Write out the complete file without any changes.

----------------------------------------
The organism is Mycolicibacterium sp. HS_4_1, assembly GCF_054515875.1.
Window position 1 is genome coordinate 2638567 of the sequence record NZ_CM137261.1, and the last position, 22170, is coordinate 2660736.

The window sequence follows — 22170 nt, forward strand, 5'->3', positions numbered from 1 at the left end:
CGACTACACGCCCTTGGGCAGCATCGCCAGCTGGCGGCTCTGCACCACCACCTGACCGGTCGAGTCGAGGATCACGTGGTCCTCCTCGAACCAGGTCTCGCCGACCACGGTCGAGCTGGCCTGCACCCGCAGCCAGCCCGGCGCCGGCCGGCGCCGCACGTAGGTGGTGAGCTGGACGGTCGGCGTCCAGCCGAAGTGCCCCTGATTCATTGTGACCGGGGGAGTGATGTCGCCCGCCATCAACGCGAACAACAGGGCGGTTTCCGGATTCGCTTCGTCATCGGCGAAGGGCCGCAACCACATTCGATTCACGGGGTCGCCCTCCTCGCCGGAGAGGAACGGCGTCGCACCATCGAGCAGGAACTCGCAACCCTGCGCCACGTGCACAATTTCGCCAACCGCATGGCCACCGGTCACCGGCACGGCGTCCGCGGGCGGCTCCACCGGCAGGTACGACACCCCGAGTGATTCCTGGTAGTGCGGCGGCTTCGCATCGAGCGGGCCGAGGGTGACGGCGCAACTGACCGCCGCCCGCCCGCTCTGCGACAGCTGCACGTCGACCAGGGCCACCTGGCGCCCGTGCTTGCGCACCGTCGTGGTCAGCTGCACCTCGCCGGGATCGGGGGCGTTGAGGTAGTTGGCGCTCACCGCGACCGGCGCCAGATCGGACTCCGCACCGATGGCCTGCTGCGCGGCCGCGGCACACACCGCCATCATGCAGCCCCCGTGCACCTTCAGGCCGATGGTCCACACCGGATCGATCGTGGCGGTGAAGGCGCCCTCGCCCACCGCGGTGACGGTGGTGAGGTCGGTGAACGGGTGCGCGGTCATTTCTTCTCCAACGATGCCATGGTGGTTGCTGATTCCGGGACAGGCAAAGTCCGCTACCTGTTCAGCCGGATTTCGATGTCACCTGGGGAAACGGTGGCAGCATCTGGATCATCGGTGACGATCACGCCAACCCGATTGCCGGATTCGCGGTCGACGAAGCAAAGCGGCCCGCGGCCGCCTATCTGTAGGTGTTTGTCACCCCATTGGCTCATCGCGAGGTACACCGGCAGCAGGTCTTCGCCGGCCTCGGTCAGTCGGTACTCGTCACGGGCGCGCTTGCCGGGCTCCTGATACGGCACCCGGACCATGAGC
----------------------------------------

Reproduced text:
The organism is Mycolicibacterium sp. HS_4_1, assembly GCF_054515875.1.
Window position 1 is genome coordinate 2638567 of the sequence record NZ_CM137261.1, and the last position, 22170, is coordinate 2660736.

The window sequence follows — 22170 nt, forward strand, 5'->3', positions numbered from 1 at the left end:
CGACTACACGCCCTTGGGCAGCATCGCCAGCTGGCGGCTCTGCACCACCACCTGACCGGTCGAGTCGAGGATCACGTGGTCCTCCTCGAACCAGGTCTCGCCGACCACGGTCGAGCTGGCCTGCACCCGCAGCCAGCCCGGCGCCGGCCGGCGCCGCACGTAGGTGGTGAGCTGGACGGTCGGCGTCCAGCCGAAGTGCCCCTGATTCATTGTGACCGGGGGAGTGATGTCGCCCGCCATCAACGCGAACAACAGGGCGGTTTCCGGATTCGCTTCGTCATCGGCGAAGGGCCGCAACCACATTCGATTCACGGGGTCGCCCTCCTCGCCGGAGAGGAACGGCGTCGCACCATCGAGCAGGAACTCGCAACCCTGCGCCACGTGCACAATTTCGCCAACCGCATGGCCACCGGTCACCGGCACGGCGTCCGCGGGCGGCTCCACCGGCAGGTACGACACCCCGAGTGATTCCTGGTAGTGCGGCGGCTTCGCATCGAGCGGGCCGAGGGTGACGGCGCAACTGACCGCCGCCCGCCCGCTCTGCGACAGCTGCACGTCGACCAGGGCCACCTGGCGCCCGTGCTTGCGCACCGTCGTGGTCAGCTGCACCTCGCCGGGATCGGGGGCGTTGAGGTAGTTGGCGCTCACCGCGACCGGCGCCAGATCGGACTCCGCACCGATGGCCTGCTGCGCGGCCGCGGCACACACCGCCATCATGCAGCCCCCGTGCACCTTCAGGCCGATGGTCCACACCGGATCGATCGTGGCGGTGAAGGCGCCCTCGCCCACCGCGGTGACGGTGGTGAGGTCGGTGAACGGGTGCGCGGTCATTTCTTCTCCAACGATGCCATGGTGGTTGCTGATTCCGGGACAGGCAAAGTCCGCTACCTGTTCAGCCGGATTTCGATGTCACCTGGGGAAACGGTGGCAGCATCTGGATCATCGGTGACGATCACGCCAACCCGATTGCCGGATTCGCGGTCGACGAAGCAAAGCGGCCCGCGGCCGCCTATCTGTAGGTGTTTGTCACCCCATTGGCTCATCGCGAGGTACACCGGCAGCAGGTCTTCGCCGGCCTCGGTCAGTCGGTACTCGTCACGGGCGCGCTTGCCGGGCTCCTGATACGGCACCCGGACCATGAGC